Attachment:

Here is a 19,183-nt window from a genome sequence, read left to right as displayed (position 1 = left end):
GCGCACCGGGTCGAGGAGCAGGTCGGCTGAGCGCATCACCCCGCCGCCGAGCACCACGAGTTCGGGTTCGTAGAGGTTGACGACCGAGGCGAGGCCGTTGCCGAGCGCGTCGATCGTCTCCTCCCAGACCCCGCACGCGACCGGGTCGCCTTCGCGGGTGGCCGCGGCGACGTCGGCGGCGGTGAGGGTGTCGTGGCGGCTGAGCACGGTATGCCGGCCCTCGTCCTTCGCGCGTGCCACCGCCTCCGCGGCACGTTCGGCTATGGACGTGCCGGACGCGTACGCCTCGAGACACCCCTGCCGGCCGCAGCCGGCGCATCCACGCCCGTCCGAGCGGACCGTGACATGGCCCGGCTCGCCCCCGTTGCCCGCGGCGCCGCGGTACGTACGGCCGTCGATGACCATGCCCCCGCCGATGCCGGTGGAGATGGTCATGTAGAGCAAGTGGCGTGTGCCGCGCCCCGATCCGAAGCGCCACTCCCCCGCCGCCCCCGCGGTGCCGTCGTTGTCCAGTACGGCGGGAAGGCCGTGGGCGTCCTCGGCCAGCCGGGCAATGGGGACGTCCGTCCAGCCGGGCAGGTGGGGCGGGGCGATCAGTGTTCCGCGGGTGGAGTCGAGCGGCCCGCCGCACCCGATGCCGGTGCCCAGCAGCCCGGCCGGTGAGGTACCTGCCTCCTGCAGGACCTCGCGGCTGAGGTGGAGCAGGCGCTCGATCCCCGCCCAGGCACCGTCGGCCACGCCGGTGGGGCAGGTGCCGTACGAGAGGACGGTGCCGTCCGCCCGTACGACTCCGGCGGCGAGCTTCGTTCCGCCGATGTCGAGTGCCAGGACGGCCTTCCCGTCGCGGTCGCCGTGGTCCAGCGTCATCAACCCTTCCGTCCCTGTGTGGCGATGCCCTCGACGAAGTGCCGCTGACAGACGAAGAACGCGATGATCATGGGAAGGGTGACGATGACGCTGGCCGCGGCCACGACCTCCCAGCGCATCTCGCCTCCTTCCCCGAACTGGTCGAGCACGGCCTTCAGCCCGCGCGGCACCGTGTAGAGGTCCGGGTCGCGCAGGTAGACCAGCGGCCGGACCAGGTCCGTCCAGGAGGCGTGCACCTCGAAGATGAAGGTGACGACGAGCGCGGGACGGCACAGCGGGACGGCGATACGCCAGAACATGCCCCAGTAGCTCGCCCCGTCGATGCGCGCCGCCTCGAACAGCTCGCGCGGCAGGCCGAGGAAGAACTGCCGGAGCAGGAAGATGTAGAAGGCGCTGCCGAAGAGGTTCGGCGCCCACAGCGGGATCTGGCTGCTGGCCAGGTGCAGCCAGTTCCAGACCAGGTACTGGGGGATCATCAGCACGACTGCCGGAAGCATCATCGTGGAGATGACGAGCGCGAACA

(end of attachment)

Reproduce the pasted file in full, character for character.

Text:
Here is a 19,183-nt window from a genome sequence, read left to right as displayed (position 1 = left end):
GCGCACCGGGTCGAGGAGCAGGTCGGCTGAGCGCATCACCCCGCCGCCGAGCACCACGAGTTCGGGTTCGTAGAGGTTGACGACCGAGGCGAGGCCGTTGCCGAGCGCGTCGATCGTCTCCTCCCAGACCCCGCACGCGACCGGGTCGCCTTCGCGGGTGGCCGCGGCGACGTCGGCGGCGGTGAGGGTGTCGTGGCGGCTGAGCACGGTATGCCGGCCCTCGTCCTTCGCGCGTGCCACCGCCTCCGCGGCACGTTCGGCTATGGACGTGCCGGACGCGTACGCCTCGAGACACCCCTGCCGGCCGCAGCCGGCGCATCCACGCCCGTCCGAGCGGACCGTGACATGGCCCGGCTCGCCCCCGTTGCCCGCGGCGCCGCGGTACGTACGGCCGTCGATGACCATGCCCCCGCCGATGCCGGTGGAGATGGTCATGTAGAGCAAGTGGCGTGTGCCGCGCCCCGATCCGAAGCGCCACTCCCCCGCCGCCCCCGCGGTGCCGTCGTTGTCCAGTACGGCGGGAAGGCCGTGGGCGTCCTCGGCCAGCCGGGCAATGGGGACGTCCGTCCAGCCGGGCAGGTGGGGCGGGGCGATCAGTGTTCCGCGGGTGGAGTCGAGCGGCCCGCCGCACCCGATGCCGGTGCCCAGCAGCCCGGCCGGTGAGGTACCTGCCTCCTGCAGGACCTCGCGGCTGAGGTGGAGCAGGCGCTCGATCCCCGCCCAGGCACCGTCGGCCACGCCGGTGGGGCAGGTGCCGTACGAGAGGACGGTGCCGTCCGCCCGTACGACTCCGGCGGCGAGCTTCGTTCCGCCGATGTCGAGTGCCAGGACGGCCTTCCCGTCGCGGTCGCCGTGGTCCAGCGTCATCAACCCTTCCGTCCCTGTGTGGCGATGCCCTCGACGAAGTGCCGCTGACAGACGAAGAACGCGATGATCATGGGAAGGGTGACGATGACGCTGGCCGCGGCCACGACCTCCCAGCGCATCTCGCCTCCTTCCCCGAACTGGTCGAGCACGGCCTTCAGCCCGCGCGGCACCGTGTAGAGGTCCGGGTCGCGCAGGTAGACCAGCGGCCGGACCAGGTCCGTCCAGGAGGCGTGCACCTCGAAGATGAAGGTGACGACGAGCGCGGGACGGCACAGCGGGACGGCGATACGCCAGAACATGCCCCAGTAGCTCGCCCCGTCGATGCGCGCCGCCTCGAACAGCTCGCGCGGCAGGCCGAGGAAGAACTGCCGGAGCAGGAAGATGTAGAAGGCGCTGCCGAAGAGGTTCGGCGCCCACAGCGGGATCTGGCTGCTGGCCAGGTGCAGCCAGTTCCAGACCAGGTACTGGGGGATCATCAGCACGACTGCCGGAAGCATCATCGTGGAGATGACGAGCGCGAACA